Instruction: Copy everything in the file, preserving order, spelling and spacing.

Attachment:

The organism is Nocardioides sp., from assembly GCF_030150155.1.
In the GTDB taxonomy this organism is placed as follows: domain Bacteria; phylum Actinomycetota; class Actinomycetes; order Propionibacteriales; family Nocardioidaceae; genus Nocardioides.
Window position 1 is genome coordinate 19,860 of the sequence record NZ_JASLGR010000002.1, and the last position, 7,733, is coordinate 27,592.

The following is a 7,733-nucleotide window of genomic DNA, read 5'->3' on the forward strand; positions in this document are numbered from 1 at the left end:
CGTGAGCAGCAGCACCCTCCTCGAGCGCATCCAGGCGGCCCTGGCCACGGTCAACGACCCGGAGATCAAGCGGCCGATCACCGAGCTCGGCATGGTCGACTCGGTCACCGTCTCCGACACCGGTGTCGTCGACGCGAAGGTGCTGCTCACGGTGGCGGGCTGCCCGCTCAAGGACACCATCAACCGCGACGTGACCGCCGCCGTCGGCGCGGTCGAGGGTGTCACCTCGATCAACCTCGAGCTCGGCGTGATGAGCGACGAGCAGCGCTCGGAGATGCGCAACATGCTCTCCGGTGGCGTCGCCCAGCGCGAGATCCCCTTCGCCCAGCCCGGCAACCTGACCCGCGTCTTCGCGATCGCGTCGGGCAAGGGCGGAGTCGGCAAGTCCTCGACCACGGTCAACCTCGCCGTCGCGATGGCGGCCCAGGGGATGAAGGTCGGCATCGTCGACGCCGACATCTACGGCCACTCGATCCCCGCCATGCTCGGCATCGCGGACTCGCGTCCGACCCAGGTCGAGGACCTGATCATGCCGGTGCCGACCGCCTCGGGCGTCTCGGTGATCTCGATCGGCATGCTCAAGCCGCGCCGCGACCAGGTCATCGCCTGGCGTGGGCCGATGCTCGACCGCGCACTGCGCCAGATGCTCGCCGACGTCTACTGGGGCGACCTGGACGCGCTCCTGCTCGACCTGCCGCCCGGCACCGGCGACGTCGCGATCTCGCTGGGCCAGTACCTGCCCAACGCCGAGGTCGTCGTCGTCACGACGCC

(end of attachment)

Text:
The organism is Nocardioides sp., from assembly GCF_030150155.1.
In the GTDB taxonomy this organism is placed as follows: domain Bacteria; phylum Actinomycetota; class Actinomycetes; order Propionibacteriales; family Nocardioidaceae; genus Nocardioides.
Window position 1 is genome coordinate 19,860 of the sequence record NZ_JASLGR010000002.1, and the last position, 7,733, is coordinate 27,592.

The following is a 7,733-nucleotide window of genomic DNA, read 5'->3' on the forward strand; positions in this document are numbered from 1 at the left end:
CGTGAGCAGCAGCACCCTCCTCGAGCGCATCCAGGCGGCCCTGGCCACGGTCAACGACCCGGAGATCAAGCGGCCGATCACCGAGCTCGGCATGGTCGACTCGGTCACCGTCTCCGACACCGGTGTCGTCGACGCGAAGGTGCTGCTCACGGTGGCGGGCTGCCCGCTCAAGGACACCATCAACCGCGACGTGACCGCCGCCGTCGGCGCGGTCGAGGGTGTCACCTCGATCAACCTCGAGCTCGGCGTGATGAGCGACGAGCAGCGCTCGGAGATGCGCAACATGCTCTCCGGTGGCGTCGCCCAGCGCGAGATCCCCTTCGCCCAGCCCGGCAACCTGACCCGCGTCTTCGCGATCGCGTCGGGCAAGGGCGGAGTCGGCAAGTCCTCGACCACGGTCAACCTCGCCGTCGCGATGGCGGCCCAGGGGATGAAGGTCGGCATCGTCGACGCCGACATCTACGGCCACTCGATCCCCGCCATGCTCGGCATCGCGGACTCGCGTCCGACCCAGGTCGAGGACCTGATCATGCCGGTGCCGACCGCCTCGGGCGTCTCGGTGATCTCGATCGGCATGCTCAAGCCGCGCCGCGACCAGGTCATCGCCTGGCGTGGGCCGATGCTCGACCGCGCACTGCGCCAGATGCTCGCCGACGTCTACTGGGGCGACCTGGACGCGCTCCTGCTCGACCTGCCGCCCGGCACCGGCGACGTCGCGATCTCGCTGGGCCAGTACCTGCCCAACGCCGAGGTCGTCGTCGTCACGACGCC